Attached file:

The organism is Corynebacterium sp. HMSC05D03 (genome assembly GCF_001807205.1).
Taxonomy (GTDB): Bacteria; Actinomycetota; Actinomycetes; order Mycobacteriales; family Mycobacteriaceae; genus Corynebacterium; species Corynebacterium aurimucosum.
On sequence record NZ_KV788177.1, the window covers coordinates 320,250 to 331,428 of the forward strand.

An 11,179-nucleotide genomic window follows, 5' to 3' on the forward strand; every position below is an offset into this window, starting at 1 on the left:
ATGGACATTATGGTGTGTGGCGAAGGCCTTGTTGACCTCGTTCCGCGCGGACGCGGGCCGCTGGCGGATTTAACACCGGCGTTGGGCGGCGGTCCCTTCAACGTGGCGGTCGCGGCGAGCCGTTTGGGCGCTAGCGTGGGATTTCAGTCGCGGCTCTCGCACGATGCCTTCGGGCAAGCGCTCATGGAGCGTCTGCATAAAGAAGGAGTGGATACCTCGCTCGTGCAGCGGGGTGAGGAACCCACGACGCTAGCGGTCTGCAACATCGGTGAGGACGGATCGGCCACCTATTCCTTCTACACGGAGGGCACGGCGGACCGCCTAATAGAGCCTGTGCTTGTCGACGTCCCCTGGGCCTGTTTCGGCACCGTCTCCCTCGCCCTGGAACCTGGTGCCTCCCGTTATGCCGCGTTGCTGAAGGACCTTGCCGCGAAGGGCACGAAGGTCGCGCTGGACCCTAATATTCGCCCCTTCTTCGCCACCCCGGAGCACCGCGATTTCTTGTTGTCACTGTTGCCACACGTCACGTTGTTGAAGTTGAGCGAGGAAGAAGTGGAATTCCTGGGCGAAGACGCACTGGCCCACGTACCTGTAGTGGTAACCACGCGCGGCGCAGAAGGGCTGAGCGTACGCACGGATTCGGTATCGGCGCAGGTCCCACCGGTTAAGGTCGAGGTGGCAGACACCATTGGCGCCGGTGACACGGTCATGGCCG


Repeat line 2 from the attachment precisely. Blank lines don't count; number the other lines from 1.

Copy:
Taxonomy (GTDB): Bacteria; Actinomycetota; Actinomycetes; order Mycobacteriales; family Mycobacteriaceae; genus Corynebacterium; species Corynebacterium aurimucosum.